If you go on instagram and search for the photos tagged #naturalhair, it totals over 10 million posts. From these posts, there are a mix of loose curly hair and thick coily hair. There are afros, cornrows, twists and everything in between. However, scrolling through the photos, those with locs are rarely seen and freeform locs are an even rarer sight. However, it could be argued that a hashtag search of #boxbraids wouldn’t come up with bantu knot styles.
Locs, like afros, is symbolic and it has its own cultural significance and that’s why it may be seen as something in its own right. Dreadlocks, locks or locs is heavily associated with the Rastafarian culture and the the figure of this is the singer Bob Marley. For many people who wear their hair in locs, it isn’t just a hairstyle but a form of spirituality and a source of strength. Clover of Locs Alive believes that people are beginning to understand that:
Yes, I do think that locs is underrepresented. It’s not as bad as before as more and more people are starting to grow locs. Most people are starting to recognise that locs is not just a hairstyle, it’s some people’s culture.
Kieron of Mobilelocslondon thinks that locs are:
both on [the] far left and right on the natural hair scale. Faux locs are beautiful to look at however it can do quite a lot of damage to hair so [it] isn’t something I’d recommend. Unfortunately, in this world, free formed locks are looked down on career wise as people think of it as unhygienic, however it is as natural as it gets.
Recently, faux loc hairstyles have gained popularity with endless pictures and video how tos. This has diversified into goddess and bohemian locs which shows no end of the love for loc styles. There certainly is an appreciation of locs but but quite simply, not all locs are held in the same regard.The popular hair blogger,Taren Guy, started to her freeform loc journey a few months back. Known for her big bouncy curls she made the decision to move away from this and embrace locs. She has recently added a video to her channel describing her journey which you can find here but below is her first video about freeform locs and she discusses why she was embracing the change. Although this was Taren’s own personal hair journey, many people had an opinion and not all were supportive. It goes to show that figures who use black hair as their platform are heavily under scrutiny. This means that black hair does, unfortunately, get twisted into conforming to certain ideals. We posed the question of locs in the natural hair movement on Twitter and one user, @MissDumes, does believe that freeform locs are a rare thing:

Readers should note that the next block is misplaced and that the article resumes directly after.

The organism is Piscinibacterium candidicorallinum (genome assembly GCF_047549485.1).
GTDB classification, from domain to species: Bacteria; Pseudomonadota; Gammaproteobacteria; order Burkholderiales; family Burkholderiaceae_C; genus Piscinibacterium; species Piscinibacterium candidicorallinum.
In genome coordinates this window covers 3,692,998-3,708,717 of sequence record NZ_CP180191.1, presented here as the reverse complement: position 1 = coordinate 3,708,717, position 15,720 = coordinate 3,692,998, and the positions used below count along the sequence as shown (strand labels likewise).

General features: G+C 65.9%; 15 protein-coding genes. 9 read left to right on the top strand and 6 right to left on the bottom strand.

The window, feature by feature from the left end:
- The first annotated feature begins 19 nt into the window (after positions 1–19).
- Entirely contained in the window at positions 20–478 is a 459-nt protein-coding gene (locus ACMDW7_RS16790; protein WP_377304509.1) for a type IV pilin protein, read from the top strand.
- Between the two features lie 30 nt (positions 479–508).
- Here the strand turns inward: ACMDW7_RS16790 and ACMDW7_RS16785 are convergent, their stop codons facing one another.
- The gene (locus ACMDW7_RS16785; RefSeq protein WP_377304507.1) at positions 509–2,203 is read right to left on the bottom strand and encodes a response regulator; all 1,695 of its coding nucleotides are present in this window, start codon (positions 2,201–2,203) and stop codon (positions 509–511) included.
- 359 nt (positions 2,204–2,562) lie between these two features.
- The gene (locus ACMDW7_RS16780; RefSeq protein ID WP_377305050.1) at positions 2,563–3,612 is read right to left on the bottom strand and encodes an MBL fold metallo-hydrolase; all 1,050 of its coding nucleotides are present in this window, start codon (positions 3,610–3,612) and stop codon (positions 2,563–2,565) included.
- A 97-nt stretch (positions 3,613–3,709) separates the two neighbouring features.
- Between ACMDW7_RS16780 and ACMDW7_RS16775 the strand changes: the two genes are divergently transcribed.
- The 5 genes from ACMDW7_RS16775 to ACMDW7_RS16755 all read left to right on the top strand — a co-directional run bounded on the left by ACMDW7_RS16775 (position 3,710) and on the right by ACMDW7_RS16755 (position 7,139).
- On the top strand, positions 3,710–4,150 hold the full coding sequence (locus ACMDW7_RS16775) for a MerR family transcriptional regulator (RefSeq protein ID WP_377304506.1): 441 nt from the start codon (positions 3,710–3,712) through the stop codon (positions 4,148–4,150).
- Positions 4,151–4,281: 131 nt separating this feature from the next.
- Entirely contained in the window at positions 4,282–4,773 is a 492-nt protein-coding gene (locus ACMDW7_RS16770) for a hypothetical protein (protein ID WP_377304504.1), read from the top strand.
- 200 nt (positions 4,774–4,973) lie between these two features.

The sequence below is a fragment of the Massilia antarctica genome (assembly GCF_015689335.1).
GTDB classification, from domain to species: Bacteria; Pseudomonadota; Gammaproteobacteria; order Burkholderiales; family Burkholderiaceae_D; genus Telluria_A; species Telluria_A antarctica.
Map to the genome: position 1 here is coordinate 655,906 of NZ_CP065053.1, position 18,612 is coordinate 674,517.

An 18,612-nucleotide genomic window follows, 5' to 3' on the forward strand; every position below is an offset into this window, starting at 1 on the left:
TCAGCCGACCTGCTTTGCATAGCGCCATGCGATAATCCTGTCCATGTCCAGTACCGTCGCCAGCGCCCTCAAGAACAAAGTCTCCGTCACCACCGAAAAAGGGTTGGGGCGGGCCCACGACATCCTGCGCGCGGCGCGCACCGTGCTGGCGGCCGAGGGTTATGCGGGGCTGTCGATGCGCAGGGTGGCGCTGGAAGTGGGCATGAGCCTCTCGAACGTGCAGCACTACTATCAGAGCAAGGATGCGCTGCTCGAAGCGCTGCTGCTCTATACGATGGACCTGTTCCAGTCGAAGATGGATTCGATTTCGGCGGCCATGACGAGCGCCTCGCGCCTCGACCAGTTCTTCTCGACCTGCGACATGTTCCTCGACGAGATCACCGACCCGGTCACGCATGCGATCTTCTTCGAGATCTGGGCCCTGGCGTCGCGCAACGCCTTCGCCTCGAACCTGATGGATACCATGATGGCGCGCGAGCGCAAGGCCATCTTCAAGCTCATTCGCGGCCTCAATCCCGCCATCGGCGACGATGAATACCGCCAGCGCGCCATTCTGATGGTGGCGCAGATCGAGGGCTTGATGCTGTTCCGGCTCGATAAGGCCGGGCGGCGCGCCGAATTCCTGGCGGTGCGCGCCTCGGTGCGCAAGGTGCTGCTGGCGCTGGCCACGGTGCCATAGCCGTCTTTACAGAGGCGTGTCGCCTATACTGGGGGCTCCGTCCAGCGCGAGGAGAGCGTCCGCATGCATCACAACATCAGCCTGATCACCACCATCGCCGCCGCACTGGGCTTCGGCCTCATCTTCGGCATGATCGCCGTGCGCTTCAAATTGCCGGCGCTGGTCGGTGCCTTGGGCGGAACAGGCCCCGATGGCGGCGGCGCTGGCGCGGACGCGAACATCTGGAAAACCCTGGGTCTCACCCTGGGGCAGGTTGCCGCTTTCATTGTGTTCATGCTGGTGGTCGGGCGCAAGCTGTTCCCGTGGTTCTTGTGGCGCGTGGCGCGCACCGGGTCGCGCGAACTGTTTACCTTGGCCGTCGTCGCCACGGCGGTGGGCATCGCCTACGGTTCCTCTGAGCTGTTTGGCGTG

I don’t have locs so I rarely look for info on them. I do notice though that unless I’m one a page dedicated to locs only, features are not commonplace. It’s the loose hair naturals that pop up most on natural hair pages. Also, if I do see locs on natural hair pages, they tend to be the “neater” kind. I can’t think of a time where I’ve seen what appear to be freeform locs.
We realise as a natural hair brand and platform we have a responsibility of representation. This blog post was created because of our own observation locs within natural hair circles. Therefore, from now on, we will do our utmost to improve representation of locs (in every form). This is by sharing images of locs, tips for loc hair care and promoting products that are loc friendly.
Let us know in the comment box your opinion about bout loc representation in the natural hair movement. You can connect with us on instagram, Facebook and Twitter!